It’s been a heck of a week for IOTOPE last week. After years of being only attending Devoxx, the biggest European community driven Java conference, I finally got the chance to work behind the scene of this great conference. About four months ago Stephan Janssen asked me if we could do something with NFC Rock & Roll wristband at Devoxx. Of course I was happy to help. A real target, like say a conference, could bring a bit of focus to the development of IOTOPE. And it did, although it brought the development of IOTOPE:node for Java to an halt, it did got the android version and the server kick-started.
So what did we do the last four months. We started out searching for the right wristbands and tag technology. It was harder then expected because the cost needed to be reasonable. Getting the tags and the wristbands from different suppliers would be to expensive because then they still needed to be assembled by yet another firm. Eventually we found a firm that had the complete package. Then the type of tag needed to be decided. Would we go for the new type of ICODE tags or go the more classic MIFARE tags. The MIFARE classic tags came out as the winner because they were cheap and it’s technology that is supported by all NFC readers. If we chose ICODE, we could forget the Arduino voting system because they have a fairly old chip in them that doesn’t support the new tags.
Although it was well know that the MIFARE classic has a weak crypto engine I had read the spec carefully and found something in the spec I could use to destroy a sector so it’s not usable anymore. By doing this I could redeem the virtual coupons on the tag and the ID is in a non writable space anyway, so we where fairly safe on what the tag was concerned. The worst thing that could happen was that someone hacked and wrote something else in the tag. Reusing the free space in the tag is even encourage for people wanting to play with their tag.
Now that the tags where chosen we could concentrate on the terminal software. Stephan had good contacts at Google and he could lend a few Nexus phones and tablets (20 Nexus 7’s, 10 Galaxy Nexus), so an Android app was an obvious choice. With only three months left the app was build from the ground up to facilitate all the use cases for the conference needed:
- Attendee got a QR code > Scan QA > Verify validity > Write tag
- Partners can scan tag > Get information about the attendee
- Redeem bag, party and meal vouchers
These use-cases could easily be packed into one application and had the added benefit that we could easily switch the phone or tablet to a different mode: A phone that in the morning was a ticket scanner could be a meal scanner at lunchtime.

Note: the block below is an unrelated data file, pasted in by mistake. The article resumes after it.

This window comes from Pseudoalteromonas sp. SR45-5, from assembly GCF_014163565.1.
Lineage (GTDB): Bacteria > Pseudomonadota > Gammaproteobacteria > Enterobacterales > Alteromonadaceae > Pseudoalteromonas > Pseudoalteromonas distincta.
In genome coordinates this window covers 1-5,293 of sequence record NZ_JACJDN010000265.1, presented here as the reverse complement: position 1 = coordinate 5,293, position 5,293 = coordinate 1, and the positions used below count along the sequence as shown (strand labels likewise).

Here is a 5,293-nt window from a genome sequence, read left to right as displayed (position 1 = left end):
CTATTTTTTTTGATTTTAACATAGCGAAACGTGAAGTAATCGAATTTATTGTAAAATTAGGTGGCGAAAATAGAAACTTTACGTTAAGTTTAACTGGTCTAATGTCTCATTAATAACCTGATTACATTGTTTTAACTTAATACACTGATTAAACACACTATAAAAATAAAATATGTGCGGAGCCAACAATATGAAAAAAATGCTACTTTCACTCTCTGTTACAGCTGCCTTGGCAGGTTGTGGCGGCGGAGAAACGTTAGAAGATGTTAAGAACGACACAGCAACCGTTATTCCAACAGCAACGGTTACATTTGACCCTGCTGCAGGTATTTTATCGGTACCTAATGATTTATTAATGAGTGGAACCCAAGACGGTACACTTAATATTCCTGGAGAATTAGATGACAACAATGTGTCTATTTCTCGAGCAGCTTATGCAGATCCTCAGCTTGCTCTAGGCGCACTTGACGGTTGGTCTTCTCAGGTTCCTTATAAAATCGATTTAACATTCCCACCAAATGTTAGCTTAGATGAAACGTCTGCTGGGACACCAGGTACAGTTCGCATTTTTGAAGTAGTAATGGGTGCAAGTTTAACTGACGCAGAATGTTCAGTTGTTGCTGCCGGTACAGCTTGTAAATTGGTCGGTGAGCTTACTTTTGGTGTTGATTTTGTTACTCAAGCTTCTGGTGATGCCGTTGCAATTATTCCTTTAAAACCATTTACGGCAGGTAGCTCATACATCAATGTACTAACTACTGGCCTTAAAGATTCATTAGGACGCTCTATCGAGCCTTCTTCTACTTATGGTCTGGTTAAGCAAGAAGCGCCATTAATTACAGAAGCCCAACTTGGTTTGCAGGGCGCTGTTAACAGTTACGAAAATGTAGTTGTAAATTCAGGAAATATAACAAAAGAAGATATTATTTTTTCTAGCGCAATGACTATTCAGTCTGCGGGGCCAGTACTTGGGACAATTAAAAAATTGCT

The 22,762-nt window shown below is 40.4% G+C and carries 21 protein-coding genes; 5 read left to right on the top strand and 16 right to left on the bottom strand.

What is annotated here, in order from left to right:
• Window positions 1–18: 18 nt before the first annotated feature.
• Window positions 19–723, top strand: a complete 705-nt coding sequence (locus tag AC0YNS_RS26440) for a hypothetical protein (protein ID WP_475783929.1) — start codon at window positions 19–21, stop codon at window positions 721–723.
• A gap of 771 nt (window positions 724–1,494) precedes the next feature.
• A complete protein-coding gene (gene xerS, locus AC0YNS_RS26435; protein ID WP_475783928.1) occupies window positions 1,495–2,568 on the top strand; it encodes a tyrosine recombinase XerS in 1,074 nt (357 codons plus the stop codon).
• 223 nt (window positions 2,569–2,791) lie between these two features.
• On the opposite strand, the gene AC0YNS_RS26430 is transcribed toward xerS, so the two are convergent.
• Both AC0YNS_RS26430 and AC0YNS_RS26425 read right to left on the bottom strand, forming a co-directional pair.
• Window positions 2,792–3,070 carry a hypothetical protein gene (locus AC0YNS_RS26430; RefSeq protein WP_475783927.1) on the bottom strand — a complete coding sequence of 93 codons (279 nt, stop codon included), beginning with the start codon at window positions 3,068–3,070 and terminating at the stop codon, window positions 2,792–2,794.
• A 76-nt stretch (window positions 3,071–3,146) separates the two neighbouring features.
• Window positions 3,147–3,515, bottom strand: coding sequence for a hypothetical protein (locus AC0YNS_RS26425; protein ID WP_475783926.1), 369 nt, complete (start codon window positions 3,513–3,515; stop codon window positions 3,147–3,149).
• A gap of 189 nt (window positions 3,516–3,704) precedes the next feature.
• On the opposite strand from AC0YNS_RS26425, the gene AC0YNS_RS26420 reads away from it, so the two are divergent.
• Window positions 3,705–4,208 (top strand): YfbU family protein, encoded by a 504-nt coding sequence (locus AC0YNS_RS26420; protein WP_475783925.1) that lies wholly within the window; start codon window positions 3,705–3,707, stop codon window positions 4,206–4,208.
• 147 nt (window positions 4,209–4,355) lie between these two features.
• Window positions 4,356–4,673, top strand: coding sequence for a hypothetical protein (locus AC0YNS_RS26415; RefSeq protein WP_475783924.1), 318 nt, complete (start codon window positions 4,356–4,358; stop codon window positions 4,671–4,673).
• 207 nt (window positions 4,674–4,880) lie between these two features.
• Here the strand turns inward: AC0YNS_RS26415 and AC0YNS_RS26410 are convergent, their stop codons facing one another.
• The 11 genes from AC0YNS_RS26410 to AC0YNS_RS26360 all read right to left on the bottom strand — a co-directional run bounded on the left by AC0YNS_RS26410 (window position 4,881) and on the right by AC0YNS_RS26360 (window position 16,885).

We had the luxury that we had Nexus devices so they were guaranteed that they had the latest version of the Android OS and we didn’t need to make any compromise of what we could use. We used the build-in database to cache the data and used a sync provider to keep all the devices up to date, even in the turbulent wifi network. All devices and it’s OS proved to be rock solid and survived the all day hammering of the NFC stack. The only real scary moment I had was that Google announced the new Android SDK at Devoxx and immediately started to push Jelly Bean 4.2 to our devices. Luckily there where no problems but I had preferred to had tested it first.
Looking back this was a successful NFC Devoxx and we learned a lot. I’m certain we will continue next year with new and improved software and hardware. I want to especially thank Stephan to give me the opportunity to help with Devoxx this year and “Alexis Moussine-Pouchkine” from Google to give use all the support. See you all next year @ Devoxx.
Only 12 days left. We’ve been working hard for more than 3 months doing research and implementing our first IOTOPE app for a big “still unnamed” event.
Next week I can disclose some more information about the project, but I already want to share this picture of our device view on the Google Play market. It’s kind of funny to see that many devices, but the problem is that you can’t distinguish between the devices of the same make and model. Next time we’ll register them one by one and give them a logical name at the time of registration.
Not to worry though, this is just a small inconvenience and I’m looking forward to the event. It will be a heavy week though and I can’t wait to tell you more, but that will be for next week.